Brexit: 'The process is a mess' says Richard Madeley
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Although there have been fears the City may lose its place as the dominant European financial market, commentator Ben Wright suggests the UK remains the destination for clearing houses. A clearing house is an intermediary between a buyer and a seller in a financial market. The clearing house validates the transaction between the two and makes sure both honour their obligations.
While Brussels may want to shift influence to the EU, the bloc realises many firms want to remain in the UK.
LCH is the clearing house owned by the London Stock Exchange.
It manages roughly 90 percent of all euro-denominated derivatives, Mr Wright suggests in his column for The Telegraph, pointing to “a notional value of something like $100 trillion”.
Mr Wright notes: “If the ECB were to decree that all euro-denominated derivatives had to be cleared in the eurozone, it would severely diminish the EU’s reputation as an open economy and the euro as a global currency.
“It’s worth remembering that some 90pc of dollar-denominated trades are also cleared in London and the US is fine with that.”
Mr Wright also quoted William Wright from think tank New Financial, who said: “Clearing is a constant reminder to Brussels that London is where a lot of international firms choose to do lots of their business while the EU is a location where they have to do some of their business.
“Of course, if the EU regulators were to force firms to clear their euro-denominated trades in the eurozone it would only further underline that point.”
Following Brexit, the EU did not grant the UK equivalence meaning firms must apply two sets of rules to trade.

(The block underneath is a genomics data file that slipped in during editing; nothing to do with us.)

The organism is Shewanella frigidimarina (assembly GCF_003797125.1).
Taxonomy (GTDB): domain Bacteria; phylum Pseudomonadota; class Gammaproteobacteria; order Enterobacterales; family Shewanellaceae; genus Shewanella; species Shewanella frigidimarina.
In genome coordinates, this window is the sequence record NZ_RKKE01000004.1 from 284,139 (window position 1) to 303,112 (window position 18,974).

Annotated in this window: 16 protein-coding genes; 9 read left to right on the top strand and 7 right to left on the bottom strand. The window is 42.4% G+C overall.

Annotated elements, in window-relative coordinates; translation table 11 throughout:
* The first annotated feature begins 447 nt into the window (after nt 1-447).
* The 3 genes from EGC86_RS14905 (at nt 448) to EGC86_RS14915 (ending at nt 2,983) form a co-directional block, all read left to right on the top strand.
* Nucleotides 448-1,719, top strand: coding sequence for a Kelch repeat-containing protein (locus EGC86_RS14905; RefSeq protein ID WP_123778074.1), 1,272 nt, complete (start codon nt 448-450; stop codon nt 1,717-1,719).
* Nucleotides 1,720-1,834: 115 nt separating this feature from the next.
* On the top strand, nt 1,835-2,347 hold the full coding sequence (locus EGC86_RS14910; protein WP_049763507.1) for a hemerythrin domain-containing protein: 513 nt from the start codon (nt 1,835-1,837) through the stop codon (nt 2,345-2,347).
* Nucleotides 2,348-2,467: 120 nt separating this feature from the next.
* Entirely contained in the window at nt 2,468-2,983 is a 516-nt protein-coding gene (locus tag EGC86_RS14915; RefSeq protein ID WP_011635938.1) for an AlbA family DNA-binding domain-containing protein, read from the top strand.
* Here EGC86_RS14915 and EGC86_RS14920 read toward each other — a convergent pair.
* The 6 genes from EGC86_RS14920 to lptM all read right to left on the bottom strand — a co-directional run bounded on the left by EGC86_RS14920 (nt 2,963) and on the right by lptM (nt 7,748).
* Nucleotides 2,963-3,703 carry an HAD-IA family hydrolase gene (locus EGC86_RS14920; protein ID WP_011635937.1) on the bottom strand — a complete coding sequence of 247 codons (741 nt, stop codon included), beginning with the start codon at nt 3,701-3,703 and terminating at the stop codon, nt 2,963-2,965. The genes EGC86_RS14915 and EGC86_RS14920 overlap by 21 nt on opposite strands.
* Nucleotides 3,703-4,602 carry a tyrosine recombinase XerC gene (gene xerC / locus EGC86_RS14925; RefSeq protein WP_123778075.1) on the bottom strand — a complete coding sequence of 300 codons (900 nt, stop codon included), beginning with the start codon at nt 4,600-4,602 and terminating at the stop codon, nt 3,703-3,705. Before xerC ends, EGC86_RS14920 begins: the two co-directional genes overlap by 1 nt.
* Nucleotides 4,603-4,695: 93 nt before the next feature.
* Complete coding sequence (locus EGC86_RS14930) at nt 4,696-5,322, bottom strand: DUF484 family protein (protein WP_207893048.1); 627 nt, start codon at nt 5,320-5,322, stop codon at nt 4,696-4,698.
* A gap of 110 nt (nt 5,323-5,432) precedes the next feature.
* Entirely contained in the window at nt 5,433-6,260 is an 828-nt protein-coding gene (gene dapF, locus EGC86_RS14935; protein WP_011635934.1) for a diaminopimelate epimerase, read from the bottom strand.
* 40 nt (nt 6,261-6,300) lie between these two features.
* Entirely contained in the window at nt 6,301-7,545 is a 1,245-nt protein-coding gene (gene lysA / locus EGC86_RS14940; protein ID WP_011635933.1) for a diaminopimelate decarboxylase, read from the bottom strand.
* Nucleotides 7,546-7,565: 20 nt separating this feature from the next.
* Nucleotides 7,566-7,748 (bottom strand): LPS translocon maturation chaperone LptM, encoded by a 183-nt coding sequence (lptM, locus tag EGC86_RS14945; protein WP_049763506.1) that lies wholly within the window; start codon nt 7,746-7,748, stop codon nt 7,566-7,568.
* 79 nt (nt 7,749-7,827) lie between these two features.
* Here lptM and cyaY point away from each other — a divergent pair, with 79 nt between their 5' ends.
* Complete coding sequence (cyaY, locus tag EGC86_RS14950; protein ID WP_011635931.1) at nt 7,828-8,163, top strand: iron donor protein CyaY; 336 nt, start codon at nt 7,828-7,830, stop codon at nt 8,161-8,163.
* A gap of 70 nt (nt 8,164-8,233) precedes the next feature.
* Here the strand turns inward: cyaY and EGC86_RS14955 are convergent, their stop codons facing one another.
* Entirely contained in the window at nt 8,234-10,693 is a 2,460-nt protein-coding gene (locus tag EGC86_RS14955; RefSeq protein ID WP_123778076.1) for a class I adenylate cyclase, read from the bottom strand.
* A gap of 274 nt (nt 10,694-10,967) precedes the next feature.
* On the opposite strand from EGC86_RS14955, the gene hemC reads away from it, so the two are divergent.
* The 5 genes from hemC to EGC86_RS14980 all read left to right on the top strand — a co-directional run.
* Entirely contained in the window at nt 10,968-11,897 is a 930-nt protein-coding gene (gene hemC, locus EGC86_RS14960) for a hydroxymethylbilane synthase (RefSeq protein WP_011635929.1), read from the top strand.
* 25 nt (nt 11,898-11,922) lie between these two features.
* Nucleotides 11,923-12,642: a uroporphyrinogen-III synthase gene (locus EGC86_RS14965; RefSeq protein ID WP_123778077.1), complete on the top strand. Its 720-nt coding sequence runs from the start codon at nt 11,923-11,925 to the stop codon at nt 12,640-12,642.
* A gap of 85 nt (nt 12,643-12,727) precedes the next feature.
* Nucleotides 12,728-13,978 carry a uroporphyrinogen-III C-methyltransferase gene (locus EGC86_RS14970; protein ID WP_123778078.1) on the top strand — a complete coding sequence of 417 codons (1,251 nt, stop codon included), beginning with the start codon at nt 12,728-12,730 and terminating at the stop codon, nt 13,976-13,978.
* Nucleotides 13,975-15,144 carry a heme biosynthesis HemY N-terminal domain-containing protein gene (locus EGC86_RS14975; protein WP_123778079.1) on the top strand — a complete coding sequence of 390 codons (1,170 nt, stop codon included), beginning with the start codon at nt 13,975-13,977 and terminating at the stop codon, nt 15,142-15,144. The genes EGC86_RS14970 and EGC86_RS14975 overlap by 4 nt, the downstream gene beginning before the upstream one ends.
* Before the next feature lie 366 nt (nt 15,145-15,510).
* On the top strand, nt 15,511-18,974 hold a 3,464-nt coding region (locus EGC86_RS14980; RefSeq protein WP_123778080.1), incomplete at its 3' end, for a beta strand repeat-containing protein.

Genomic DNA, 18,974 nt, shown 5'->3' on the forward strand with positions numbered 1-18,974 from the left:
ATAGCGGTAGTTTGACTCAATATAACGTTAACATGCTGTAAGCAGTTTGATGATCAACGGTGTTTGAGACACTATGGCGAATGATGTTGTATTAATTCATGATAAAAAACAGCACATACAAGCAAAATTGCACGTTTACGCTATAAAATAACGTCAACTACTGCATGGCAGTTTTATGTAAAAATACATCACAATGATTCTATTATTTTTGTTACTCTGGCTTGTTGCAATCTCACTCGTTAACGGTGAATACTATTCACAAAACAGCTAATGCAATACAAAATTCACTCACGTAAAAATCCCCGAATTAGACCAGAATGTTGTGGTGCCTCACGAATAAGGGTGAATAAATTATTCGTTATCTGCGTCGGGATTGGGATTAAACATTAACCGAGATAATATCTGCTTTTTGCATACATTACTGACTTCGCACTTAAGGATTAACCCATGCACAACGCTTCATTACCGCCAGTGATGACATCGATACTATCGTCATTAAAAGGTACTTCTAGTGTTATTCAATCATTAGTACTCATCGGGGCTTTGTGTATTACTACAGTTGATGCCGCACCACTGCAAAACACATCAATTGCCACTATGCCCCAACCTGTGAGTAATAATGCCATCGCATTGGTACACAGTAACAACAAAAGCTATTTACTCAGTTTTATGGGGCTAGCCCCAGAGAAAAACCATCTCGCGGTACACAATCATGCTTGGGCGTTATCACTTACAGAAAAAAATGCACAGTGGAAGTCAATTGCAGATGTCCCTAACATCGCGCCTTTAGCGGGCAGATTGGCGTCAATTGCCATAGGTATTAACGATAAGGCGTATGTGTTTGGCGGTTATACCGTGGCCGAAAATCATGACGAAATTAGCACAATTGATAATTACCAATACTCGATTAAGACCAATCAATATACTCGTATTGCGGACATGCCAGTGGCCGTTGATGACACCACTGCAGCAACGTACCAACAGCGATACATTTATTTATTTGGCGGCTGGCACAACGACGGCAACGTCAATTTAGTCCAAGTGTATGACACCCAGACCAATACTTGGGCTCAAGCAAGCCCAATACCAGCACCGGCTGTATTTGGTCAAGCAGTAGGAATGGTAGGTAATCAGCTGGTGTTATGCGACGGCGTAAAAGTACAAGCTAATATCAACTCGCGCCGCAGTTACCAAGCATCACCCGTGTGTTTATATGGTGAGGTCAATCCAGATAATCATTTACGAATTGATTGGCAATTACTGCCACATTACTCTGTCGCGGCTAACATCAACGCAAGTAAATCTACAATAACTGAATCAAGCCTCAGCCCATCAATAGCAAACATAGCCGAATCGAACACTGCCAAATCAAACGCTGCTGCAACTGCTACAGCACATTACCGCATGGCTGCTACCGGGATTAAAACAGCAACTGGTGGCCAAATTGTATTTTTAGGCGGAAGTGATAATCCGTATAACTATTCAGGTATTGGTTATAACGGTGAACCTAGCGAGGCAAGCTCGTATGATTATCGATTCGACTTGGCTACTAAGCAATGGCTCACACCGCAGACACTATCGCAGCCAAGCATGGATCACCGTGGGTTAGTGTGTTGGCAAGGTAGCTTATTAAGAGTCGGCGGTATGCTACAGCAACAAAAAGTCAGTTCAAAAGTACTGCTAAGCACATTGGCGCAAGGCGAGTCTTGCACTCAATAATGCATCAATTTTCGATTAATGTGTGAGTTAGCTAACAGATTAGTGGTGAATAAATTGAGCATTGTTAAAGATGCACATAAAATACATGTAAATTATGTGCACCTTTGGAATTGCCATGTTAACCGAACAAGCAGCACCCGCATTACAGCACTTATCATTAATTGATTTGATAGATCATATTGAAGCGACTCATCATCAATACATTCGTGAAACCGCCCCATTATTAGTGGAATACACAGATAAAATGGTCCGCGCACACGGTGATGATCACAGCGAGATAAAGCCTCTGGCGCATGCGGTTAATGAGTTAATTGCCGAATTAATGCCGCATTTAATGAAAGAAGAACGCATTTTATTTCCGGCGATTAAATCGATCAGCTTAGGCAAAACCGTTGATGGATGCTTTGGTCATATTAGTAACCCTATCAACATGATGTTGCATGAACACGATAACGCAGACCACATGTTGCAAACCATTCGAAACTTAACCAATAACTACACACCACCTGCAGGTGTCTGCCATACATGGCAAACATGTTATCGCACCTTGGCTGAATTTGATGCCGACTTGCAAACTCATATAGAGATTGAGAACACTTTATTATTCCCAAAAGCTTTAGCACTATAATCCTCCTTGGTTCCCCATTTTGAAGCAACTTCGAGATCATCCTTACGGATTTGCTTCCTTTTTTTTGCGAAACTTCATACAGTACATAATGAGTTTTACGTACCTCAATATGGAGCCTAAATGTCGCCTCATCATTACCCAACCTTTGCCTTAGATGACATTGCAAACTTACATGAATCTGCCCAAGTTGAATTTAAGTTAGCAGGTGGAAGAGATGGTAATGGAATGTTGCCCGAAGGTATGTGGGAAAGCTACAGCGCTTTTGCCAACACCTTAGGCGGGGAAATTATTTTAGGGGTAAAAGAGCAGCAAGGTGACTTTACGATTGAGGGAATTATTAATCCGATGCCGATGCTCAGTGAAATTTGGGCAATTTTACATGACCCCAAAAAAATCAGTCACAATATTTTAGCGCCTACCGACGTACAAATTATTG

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Due to this, some cities, such as Amsterdam and Paris, did see an increase in share trading.
Clearing houses, however, have still operated under EU equivalence post-Brexit.
Mairead McGuinness, EU Financial Services Commissioner, said last week a decision over whether the UK clearing houses will continue to have equivalence will be delayed until next year.
She said: “I will propose an extension of the equivalence decision for UK CCPs in early 2022.
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“The extension of equivalence should be long enough to allow us to revise the EU supervisory system for CCPs.
“This proposed way forward strikes a balance between safeguarding financial stability in the short term — which requires taking an equivalence decision to avoid a cliff-edge for EU market participants — and safeguarding financial stability in the medium term — which requires us to reduce this risky over-reliance on a third country.”
The UK has insisted it cannot shift to EU rules and regulations as it would defeat the purpose of Brexit.
Away from financial services, the EU and UK will hold talks over the Northern Ireland protocol next week.
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